The process of buying land in Kenya is simple and straight forward. That said, increased demand for land and the analogue registration process provide cracks that conmen use to fleece buyers.
Investors have lost their money to bad deals which could be avoided had they done their due diligence. The question is; how do you go about buying land rightfully? Once you have identified the land, request for the parcel number and a copy of the proprietor's national identification card.
Conduct a land search at the land's office. The search will ascertain the real owner of the property and reveal any encumbrances on the land.
There are cases of fake results fabricated by land brokers in collusion with rogue land registry officials. To be sure, conduct at least two searches and scrutinise for any inconsistencies. For an urban plot, check for land rates payment at the county government lands office.
Once you have authenticated ownership details, verify if the parcel number matches the land you want to buy. Buy a cadastral map at the survey office and with the help of a registered surveyor physically visit the parcel.
Check the size of the plot and make sure all the beacons are in place. Pay a visit to the local chief to establish if the piece of land has any disputes.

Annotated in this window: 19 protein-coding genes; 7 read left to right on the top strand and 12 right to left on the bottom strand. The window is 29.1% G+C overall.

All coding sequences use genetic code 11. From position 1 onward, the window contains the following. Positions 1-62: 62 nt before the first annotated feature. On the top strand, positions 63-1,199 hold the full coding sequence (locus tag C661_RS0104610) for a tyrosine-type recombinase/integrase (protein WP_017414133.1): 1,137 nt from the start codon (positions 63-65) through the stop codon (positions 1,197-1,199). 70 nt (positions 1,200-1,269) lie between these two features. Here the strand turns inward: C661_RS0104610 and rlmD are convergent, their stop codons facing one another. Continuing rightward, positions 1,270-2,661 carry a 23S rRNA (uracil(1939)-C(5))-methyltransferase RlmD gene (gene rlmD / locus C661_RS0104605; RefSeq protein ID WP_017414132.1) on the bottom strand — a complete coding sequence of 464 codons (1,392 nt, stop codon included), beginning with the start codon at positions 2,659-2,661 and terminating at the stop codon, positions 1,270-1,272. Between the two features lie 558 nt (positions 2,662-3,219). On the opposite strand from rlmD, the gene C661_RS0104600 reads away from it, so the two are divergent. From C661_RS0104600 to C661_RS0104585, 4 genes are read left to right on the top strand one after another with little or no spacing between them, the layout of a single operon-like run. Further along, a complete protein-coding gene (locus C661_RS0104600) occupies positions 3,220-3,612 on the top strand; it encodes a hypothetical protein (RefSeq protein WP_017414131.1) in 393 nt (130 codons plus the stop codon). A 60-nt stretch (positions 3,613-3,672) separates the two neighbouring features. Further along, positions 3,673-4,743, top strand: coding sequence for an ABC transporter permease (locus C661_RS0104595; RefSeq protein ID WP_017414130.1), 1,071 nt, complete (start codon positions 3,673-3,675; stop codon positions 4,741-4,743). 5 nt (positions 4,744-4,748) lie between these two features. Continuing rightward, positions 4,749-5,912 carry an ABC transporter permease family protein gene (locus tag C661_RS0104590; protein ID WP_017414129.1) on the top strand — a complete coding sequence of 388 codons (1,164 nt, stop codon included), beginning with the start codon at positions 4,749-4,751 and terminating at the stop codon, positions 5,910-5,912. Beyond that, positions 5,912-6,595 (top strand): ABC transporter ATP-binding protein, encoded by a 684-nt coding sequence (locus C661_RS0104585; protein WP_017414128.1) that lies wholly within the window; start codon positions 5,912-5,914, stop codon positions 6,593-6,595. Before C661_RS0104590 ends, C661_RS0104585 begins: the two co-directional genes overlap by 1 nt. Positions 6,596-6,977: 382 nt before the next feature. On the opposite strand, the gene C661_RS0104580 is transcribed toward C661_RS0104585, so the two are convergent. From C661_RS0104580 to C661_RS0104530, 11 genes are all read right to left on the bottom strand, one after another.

The next step is conveyancing where two major rules apply 1) The title is as good as the process, and 2) All agreements should be in writing. Ensure that you — the buyer — the seller, and your witnesses sign a written sale agreement and all parties keep copies. When paying for the land in installments, it is advisable that the seller surrenders the title deed to the lawyer or the area chief.
In case the seller is married ensure there is consent in writing from their spouse.
Where the land is agricultural as defined in the Land Control Act, CAP 302, consent to transfer or subdivide the property must be obtained from the Land Control Board which sits monthly in all counties.
Finally, once you have your title conduct a last search at the land’s office to confirm that the details are up to dated.
JUSTUS WAMBAYI, Land Governance Expert.